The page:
You might use the function LEFT(TEXT(D2,"m/d/yyyy hh:mm"),8).
But that is tautological. You might as well use simply TEXT(D2,"m/d/yyyy"), with the understanding that that might be 8 to 10 characters, depending on the month and day numbers.
LEFT(D2,8) does not meet your expectation because Excel date (and time) is stored as a number, not the string that you see based on formatting. Dates (or elapsed days) are the integer part, and time of day (or elapsed time) is the decimal fraction part, specifically the fraction of a (24-hour) day.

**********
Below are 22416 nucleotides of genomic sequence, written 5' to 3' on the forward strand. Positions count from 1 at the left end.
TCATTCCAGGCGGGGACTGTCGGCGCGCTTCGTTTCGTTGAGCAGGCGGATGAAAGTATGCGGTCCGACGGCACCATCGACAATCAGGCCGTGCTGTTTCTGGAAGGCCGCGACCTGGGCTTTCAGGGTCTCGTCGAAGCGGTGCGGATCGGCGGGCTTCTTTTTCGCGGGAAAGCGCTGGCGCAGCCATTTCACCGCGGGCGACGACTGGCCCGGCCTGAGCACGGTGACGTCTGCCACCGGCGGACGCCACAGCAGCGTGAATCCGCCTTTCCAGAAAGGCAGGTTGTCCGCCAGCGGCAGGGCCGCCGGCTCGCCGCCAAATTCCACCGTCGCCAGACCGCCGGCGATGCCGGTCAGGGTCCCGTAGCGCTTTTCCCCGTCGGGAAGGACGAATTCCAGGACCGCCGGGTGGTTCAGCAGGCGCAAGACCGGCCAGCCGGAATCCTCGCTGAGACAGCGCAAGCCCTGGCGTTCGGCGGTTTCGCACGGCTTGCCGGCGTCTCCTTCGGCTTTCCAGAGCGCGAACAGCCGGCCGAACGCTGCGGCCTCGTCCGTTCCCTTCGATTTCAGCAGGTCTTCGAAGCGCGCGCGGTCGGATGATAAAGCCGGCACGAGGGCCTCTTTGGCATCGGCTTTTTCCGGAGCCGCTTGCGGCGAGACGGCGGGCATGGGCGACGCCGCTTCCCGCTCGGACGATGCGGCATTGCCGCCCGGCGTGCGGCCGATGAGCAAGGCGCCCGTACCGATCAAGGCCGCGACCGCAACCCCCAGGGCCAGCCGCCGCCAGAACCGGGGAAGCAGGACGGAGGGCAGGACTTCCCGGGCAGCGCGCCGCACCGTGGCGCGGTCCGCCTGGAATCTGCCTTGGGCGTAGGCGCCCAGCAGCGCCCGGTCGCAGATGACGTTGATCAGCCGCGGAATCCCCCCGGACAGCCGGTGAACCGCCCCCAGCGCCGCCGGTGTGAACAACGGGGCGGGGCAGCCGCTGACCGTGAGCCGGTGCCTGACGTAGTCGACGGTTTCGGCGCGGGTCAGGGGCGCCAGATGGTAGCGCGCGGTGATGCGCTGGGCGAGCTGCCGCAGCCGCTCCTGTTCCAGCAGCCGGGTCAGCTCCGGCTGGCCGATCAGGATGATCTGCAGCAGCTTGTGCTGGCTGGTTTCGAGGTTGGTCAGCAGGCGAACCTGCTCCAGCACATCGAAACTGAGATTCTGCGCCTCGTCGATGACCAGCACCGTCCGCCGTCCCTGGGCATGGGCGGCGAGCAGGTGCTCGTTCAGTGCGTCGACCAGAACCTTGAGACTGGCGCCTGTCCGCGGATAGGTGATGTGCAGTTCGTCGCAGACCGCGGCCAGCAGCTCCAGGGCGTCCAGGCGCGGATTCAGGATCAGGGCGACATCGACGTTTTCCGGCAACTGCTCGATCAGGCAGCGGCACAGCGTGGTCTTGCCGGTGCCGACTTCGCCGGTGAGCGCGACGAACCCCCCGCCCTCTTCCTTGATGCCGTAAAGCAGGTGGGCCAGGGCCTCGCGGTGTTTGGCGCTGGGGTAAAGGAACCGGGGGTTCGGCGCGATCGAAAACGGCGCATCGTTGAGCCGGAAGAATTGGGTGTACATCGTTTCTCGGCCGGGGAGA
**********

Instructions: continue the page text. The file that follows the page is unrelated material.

Usually (*), dates are stored as the number of days since 12/31/1899. Thus, 1/1/1900 is the integer 1.
(*) The exception is when the 1904 date system option is set, the default on Macs, IIRC. In that case, dates are stored as the number of days since 1/1/1904. Thus, ,1/2/1904 (Jan 2) is the integer 1.